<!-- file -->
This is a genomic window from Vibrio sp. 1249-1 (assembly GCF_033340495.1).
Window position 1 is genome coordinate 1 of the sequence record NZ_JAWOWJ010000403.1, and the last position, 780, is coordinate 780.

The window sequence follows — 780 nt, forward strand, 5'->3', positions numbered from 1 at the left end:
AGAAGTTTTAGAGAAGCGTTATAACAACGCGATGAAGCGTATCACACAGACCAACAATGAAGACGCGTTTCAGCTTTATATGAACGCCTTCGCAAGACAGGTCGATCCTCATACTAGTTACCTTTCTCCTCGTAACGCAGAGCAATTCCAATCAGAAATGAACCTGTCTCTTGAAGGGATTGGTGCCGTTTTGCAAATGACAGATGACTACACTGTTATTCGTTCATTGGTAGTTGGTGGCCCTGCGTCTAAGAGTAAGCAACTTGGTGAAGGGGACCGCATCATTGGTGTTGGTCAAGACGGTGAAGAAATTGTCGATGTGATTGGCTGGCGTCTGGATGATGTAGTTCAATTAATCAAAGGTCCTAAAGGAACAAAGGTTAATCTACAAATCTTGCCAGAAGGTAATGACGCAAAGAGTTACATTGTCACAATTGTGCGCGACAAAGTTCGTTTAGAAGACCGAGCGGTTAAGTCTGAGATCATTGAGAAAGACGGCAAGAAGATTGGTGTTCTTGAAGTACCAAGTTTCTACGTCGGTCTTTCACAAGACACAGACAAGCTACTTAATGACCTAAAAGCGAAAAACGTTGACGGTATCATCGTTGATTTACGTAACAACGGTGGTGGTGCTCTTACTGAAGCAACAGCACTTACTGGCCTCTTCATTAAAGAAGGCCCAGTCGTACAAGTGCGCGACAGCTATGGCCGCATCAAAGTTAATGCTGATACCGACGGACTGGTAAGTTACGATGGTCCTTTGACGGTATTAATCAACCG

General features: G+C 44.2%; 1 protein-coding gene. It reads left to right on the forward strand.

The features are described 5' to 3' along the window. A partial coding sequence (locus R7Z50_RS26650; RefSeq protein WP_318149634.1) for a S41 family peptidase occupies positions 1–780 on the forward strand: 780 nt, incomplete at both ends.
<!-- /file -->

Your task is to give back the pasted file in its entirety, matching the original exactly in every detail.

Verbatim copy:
This is a genomic window from Vibrio sp. 1249-1 (assembly GCF_033340495.1).
Window position 1 is genome coordinate 1 of the sequence record NZ_JAWOWJ010000403.1, and the last position, 780, is coordinate 780.

The window sequence follows — 780 nt, forward strand, 5'->3', positions numbered from 1 at the left end:
AGAAGTTTTAGAGAAGCGTTATAACAACGCGATGAAGCGTATCACACAGACCAACAATGAAGACGCGTTTCAGCTTTATATGAACGCCTTCGCAAGACAGGTCGATCCTCATACTAGTTACCTTTCTCCTCGTAACGCAGAGCAATTCCAATCAGAAATGAACCTGTCTCTTGAAGGGATTGGTGCCGTTTTGCAAATGACAGATGACTACACTGTTATTCGTTCATTGGTAGTTGGTGGCCCTGCGTCTAAGAGTAAGCAACTTGGTGAAGGGGACCGCATCATTGGTGTTGGTCAAGACGGTGAAGAAATTGTCGATGTGATTGGCTGGCGTCTGGATGATGTAGTTCAATTAATCAAAGGTCCTAAAGGAACAAAGGTTAATCTACAAATCTTGCCAGAAGGTAATGACGCAAAGAGTTACATTGTCACAATTGTGCGCGACAAAGTTCGTTTAGAAGACCGAGCGGTTAAGTCTGAGATCATTGAGAAAGACGGCAAGAAGATTGGTGTTCTTGAAGTACCAAGTTTCTACGTCGGTCTTTCACAAGACACAGACAAGCTACTTAATGACCTAAAAGCGAAAAACGTTGACGGTATCATCGTTGATTTACGTAACAACGGTGGTGGTGCTCTTACTGAAGCAACAGCACTTACTGGCCTCTTCATTAAAGAAGGCCCAGTCGTACAAGTGCGCGACAGCTATGGCCGCATCAAAGTTAATGCTGATACCGACGGACTGGTAAGTTACGATGGTCCTTTGACGGTATTAATCAACCG

General features: G+C 44.2%; 1 protein-coding gene. It reads left to right on the forward strand.

The features are described 5' to 3' along the window. A partial coding sequence (locus R7Z50_RS26650; RefSeq protein WP_318149634.1) for a S41 family peptidase occupies positions 1–780 on the forward strand: 780 nt, incomplete at both ends.